A&W Canada Repurposes Plastic Straws To Show "Change is Good"
by Rudy Sanchez on 01/24/2019 | 2 Minute Read
A&W Canada, the second largest hamburger chain in the Great White North, has recently decided to ditch plastic straws at all of their locations (the Canadian A&W chain has been a wholly different company since 1972) and instead offer biodegradable paper straws. Of course, transitioning to paper straws has left the burger chain with a lot of extra plastic straws—about 140,000 of them.
Rather than continue serving plastic straws until they’ve exhausted their supply, or worse yet, throwing them away, A&W commissioned a sculpture made up of their leftover straws.
The sculpture was created by Toronto design firms Rethink and TYGH and installed in front of Toronto’s Union Station. The 35-foot long sculpture spells out “Change is good” along with a poster explaining the installation:
“We’ve introduced sustainably sourced 100% compostable, biodegradable, and marine-degradable paper straws across all A&W locations - helping keep about 82 million single-use plastic straws from landfills each year. It’s one big way to show just how good change can be.”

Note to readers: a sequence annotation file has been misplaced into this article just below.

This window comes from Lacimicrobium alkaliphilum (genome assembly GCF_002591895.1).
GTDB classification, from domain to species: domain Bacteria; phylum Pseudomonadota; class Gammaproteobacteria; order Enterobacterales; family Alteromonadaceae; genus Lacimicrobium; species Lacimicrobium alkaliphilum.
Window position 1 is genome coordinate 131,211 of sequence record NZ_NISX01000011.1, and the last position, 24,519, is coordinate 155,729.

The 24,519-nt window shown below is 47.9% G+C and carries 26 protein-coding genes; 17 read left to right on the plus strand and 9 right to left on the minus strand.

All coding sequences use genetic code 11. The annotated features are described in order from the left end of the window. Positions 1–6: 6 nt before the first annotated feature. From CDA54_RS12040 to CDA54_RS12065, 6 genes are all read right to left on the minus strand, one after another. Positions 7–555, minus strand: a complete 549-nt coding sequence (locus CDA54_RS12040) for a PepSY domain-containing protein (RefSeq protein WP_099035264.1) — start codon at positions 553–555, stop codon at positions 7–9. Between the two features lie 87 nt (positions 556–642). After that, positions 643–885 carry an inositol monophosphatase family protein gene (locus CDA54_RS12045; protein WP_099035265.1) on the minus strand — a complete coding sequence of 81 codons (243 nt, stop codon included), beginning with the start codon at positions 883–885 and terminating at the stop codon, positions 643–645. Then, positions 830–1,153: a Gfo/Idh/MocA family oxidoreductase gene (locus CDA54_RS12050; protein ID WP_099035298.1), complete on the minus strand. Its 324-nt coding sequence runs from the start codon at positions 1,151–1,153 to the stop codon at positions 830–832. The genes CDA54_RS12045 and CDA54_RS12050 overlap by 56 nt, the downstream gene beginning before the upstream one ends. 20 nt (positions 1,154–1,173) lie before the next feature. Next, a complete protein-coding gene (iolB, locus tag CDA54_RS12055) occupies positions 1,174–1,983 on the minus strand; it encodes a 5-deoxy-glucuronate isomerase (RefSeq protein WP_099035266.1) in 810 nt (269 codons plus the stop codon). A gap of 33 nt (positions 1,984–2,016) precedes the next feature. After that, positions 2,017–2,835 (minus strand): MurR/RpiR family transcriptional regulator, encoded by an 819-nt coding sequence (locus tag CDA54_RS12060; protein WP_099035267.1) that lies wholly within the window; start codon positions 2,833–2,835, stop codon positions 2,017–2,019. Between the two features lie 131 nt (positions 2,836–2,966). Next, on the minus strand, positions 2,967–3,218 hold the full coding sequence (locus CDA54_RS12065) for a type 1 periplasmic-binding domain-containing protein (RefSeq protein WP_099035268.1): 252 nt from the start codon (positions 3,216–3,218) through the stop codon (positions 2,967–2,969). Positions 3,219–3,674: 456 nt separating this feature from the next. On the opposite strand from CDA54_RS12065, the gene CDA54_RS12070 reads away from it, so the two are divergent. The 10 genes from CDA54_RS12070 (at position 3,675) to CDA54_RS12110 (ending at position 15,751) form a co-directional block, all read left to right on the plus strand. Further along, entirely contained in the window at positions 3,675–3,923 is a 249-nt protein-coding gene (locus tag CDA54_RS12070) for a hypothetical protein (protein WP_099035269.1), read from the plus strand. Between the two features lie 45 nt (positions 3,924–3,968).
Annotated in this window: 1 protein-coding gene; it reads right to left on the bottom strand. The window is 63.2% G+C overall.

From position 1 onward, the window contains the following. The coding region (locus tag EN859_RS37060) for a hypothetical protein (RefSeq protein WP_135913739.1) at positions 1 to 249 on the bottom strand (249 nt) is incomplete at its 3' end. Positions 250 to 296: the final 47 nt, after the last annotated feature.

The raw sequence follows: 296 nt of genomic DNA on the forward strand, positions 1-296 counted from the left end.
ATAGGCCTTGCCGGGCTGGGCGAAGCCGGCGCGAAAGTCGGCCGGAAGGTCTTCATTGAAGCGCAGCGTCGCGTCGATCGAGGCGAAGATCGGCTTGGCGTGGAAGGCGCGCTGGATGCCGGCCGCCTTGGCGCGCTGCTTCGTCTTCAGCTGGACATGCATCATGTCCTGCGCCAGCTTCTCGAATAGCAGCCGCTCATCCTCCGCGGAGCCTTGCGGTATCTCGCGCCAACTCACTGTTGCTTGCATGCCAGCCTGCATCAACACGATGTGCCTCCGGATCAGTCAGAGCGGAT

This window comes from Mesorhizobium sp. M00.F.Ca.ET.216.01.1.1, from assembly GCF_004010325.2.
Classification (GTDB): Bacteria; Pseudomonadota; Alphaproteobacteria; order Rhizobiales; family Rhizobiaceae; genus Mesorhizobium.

A&W Canada is the first major North American fast food chain to drop single-use plastic straws in favor of marine-degradable straws, protecting fragile water ecosystems.
The impact of plastic straws on the environment gained attention when a graphic video of a sea turtle having a straw removed from its nostril filmed by marine biologist Christine Figgener went viral. Now, a few companies have committed to reducing or removing plastic straws from their locations such as Starbucks and Disney, and several governments have banned or restricted them, including California (kind of) and cities like Seattle and Miami Beach.
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